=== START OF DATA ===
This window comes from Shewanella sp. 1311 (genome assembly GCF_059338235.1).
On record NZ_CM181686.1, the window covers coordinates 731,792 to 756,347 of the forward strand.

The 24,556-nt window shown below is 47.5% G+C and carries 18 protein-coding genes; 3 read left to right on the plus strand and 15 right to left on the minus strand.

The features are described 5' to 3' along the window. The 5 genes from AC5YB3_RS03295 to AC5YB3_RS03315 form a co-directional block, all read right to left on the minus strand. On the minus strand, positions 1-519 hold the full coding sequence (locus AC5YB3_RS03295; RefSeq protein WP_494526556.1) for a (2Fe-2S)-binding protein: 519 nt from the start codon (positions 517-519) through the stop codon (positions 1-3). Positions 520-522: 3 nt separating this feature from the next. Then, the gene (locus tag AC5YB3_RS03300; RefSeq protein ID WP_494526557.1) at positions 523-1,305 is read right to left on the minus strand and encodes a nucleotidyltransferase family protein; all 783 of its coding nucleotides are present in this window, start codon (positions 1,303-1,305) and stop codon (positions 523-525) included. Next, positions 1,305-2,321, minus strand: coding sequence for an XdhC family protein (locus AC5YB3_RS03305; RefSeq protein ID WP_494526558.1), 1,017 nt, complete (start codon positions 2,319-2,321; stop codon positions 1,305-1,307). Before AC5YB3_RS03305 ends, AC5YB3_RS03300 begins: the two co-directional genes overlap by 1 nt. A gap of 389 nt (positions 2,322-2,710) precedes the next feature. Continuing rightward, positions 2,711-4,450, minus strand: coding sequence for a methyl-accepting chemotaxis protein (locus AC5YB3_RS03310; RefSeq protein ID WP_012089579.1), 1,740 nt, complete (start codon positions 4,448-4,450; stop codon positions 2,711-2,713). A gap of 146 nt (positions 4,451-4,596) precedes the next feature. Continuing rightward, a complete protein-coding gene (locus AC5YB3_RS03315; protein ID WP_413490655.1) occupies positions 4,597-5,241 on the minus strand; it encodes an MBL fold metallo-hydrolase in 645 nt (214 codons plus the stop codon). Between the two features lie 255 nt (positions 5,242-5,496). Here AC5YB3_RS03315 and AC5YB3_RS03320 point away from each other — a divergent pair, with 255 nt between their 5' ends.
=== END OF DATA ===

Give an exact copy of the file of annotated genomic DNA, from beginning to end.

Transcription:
This window comes from Shewanella sp. 1311 (genome assembly GCF_059338235.1).
On record NZ_CM181686.1, the window covers coordinates 731,792 to 756,347 of the forward strand.

The 24,556-nt window shown below is 47.5% G+C and carries 18 protein-coding genes; 3 read left to right on the plus strand and 15 right to left on the minus strand.

The features are described 5' to 3' along the window. The 5 genes from AC5YB3_RS03295 to AC5YB3_RS03315 form a co-directional block, all read right to left on the minus strand. On the minus strand, positions 1-519 hold the full coding sequence (locus AC5YB3_RS03295; RefSeq protein WP_494526556.1) for a (2Fe-2S)-binding protein: 519 nt from the start codon (positions 517-519) through the stop codon (positions 1-3). Positions 520-522: 3 nt separating this feature from the next. Then, the gene (locus tag AC5YB3_RS03300; RefSeq protein ID WP_494526557.1) at positions 523-1,305 is read right to left on the minus strand and encodes a nucleotidyltransferase family protein; all 783 of its coding nucleotides are present in this window, start codon (positions 1,303-1,305) and stop codon (positions 523-525) included. Next, positions 1,305-2,321, minus strand: coding sequence for an XdhC family protein (locus AC5YB3_RS03305; RefSeq protein ID WP_494526558.1), 1,017 nt, complete (start codon positions 2,319-2,321; stop codon positions 1,305-1,307). Before AC5YB3_RS03305 ends, AC5YB3_RS03300 begins: the two co-directional genes overlap by 1 nt. A gap of 389 nt (positions 2,322-2,710) precedes the next feature. Continuing rightward, positions 2,711-4,450, minus strand: coding sequence for a methyl-accepting chemotaxis protein (locus AC5YB3_RS03310; RefSeq protein ID WP_012089579.1), 1,740 nt, complete (start codon positions 4,448-4,450; stop codon positions 2,711-2,713). A gap of 146 nt (positions 4,451-4,596) precedes the next feature. Continuing rightward, a complete protein-coding gene (locus AC5YB3_RS03315; protein ID WP_413490655.1) occupies positions 4,597-5,241 on the minus strand; it encodes an MBL fold metallo-hydrolase in 645 nt (214 codons plus the stop codon). Between the two features lie 255 nt (positions 5,242-5,496). Here AC5YB3_RS03315 and AC5YB3_RS03320 point away from each other — a divergent pair, with 255 nt between their 5' ends.